Here to clear the air

Mitsubishi Outlander PHEV

Price: £35,760 - £44,170

The Outlander PHEV is the top-selling plug-in car in the UK with good reason. But there are newer rivals and an improved replacement is due soon.

  • Battery size: 13.8 kWh
  • Miles per £: 12.3 (electric)
  • Battery warranty: 8yrs/100,000 miles
  • Emissions: 40g/km
  • Range: 28 miles (Electric only)

Ginny Says

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6/10

“It's a best seller for good reasons - this is a sensible family 4x4 which can save you a fortune in fuel (and tax) if you use it properly. It's feeling a bit old now though, so try newer rivals first.”

Tom Says

6/10

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“Not the sexiest PHEV out there, but the Outlander was one of the first in SUV form. That means there's a healthy second-hand market for reasonable prices. Just remember the golden rule of PHEV: You must plug in to play properly!”

The Mitsubishi Outlander Plug-in Hybrid Electric Vehicle is famous for two things. First, it has the longest name of any car currently on sale. Let us know if you think there's one out there with something longer. Anyway, back to the car. Second, it’s the most popular plug-in car in Britain - Mitsubishi has sold 50,000 of them since it was launched in 2014.

That’s impressive, and no doubt part of the reason is because it’s a practical, family-sized SUV which is pretty good to drive, has 4x4 ability when it gets slippery and can run purely on electric for a few miles before you need to switch to petrol power.

But the real reason it has been so popular is that it can save company car drivers an absolute fortune. This is because the Inland Revenue taxes company cars according to their exhaust emissions, and as the Outlander PHEV has low official CO2 figures. As a result, the difference between the tax you’d pay on an Outlander and something like a diesel BMW 3-Series is about £200 a month if you are a 40% rate tax-payer.

That’s a pretty compelling argument but there are a few pitfalls. Firstly, if saving tax is your ultimate goal, it’s worth trying to make a pure electric car work for you as the new rules from April 1st 2020 mean they are zero rated for benefit in kind, so even cheaper than the Outlander. Second, a car like the BMW would be better to drive and if you do a lot of long journeys it will probably be cheaper to run too.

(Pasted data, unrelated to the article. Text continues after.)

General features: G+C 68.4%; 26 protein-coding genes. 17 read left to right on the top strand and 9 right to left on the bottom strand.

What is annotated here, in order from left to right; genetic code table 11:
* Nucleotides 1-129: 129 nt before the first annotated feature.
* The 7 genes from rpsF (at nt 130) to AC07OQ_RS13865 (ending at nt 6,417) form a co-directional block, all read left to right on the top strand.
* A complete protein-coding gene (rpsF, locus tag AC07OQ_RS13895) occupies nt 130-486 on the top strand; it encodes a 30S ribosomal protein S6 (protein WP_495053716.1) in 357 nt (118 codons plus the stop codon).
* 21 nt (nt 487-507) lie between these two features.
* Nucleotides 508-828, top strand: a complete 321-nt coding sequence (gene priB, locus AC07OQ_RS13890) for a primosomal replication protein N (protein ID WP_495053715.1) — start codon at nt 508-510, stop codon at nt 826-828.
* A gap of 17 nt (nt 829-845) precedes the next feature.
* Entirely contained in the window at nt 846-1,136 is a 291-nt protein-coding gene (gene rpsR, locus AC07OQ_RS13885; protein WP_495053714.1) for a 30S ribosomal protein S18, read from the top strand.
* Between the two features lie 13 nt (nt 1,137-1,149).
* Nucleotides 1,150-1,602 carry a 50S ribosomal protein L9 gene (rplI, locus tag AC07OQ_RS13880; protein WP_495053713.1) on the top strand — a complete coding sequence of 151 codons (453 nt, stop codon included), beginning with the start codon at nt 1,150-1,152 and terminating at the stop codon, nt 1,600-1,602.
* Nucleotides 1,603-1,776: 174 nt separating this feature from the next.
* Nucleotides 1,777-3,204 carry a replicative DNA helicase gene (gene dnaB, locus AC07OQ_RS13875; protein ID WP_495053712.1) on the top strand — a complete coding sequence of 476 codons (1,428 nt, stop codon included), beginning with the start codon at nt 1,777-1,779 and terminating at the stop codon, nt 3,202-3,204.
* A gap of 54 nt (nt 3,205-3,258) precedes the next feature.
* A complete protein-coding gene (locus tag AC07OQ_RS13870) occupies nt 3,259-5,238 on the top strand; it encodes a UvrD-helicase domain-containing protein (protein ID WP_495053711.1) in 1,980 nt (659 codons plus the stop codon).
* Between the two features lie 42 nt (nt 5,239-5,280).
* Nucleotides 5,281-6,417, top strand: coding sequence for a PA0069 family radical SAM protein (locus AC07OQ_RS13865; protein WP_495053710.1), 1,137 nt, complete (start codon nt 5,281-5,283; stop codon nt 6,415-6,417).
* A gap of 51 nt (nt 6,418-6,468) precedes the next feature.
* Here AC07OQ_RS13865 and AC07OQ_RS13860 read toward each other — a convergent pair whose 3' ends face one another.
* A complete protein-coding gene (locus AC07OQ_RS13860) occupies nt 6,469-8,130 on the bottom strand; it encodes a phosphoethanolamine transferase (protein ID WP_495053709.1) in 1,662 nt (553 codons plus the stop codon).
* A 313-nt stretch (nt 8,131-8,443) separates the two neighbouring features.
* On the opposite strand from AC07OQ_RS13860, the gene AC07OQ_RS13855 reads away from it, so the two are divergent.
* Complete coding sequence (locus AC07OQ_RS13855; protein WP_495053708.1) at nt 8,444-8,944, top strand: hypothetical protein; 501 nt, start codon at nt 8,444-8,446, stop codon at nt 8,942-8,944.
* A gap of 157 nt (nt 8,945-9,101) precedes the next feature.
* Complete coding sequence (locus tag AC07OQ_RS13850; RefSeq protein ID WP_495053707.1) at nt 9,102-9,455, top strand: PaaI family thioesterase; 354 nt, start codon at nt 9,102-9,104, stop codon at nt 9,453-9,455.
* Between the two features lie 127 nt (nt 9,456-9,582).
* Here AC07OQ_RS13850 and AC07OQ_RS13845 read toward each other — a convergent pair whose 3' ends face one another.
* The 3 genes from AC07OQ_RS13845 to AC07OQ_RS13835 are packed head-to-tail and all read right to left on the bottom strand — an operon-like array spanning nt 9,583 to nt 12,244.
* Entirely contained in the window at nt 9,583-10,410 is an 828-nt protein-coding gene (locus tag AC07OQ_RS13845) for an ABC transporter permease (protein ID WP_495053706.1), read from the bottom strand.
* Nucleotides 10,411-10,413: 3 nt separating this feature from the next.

This last point might come as a surprise to anyone who has looked at the fuel consumption figures and assumed the Outlander is an economical car. It can be if you are willing to plug it in and do short journeys, but the Mitsubishi has an electric power only range of about 28 miles. This will be enough for most people to use on their commutes, but if you go further than that it uses the petrol engine and the fuel consumption can come as a shock to anyone used to a diesel on long motorway trips.

There are a couple of other points to be careful of before you sign on the dotted at a Mitsubishi dealer too. The first is the Tesla Trap. If you order one of the top versions of the Outlander or load it with options you’ll be paying more for your road tax until it is six years old and it may be worth less when you sell it as a result.

The second point is that a new version of the Outlander is due to be revealed soon and go on sale before the end of 2020. It will feature a seven-seat option and a bigger battery.

With those in mind, the Outlander could make perfect sense if you drive less than 25 miles a day on average but need to regularly go on journeys which are longer than an electric car’s range. It’s also a useful tow car and we can’t ignore that it’s more affordable than any pure-electric SUV with four-wheel-drive.

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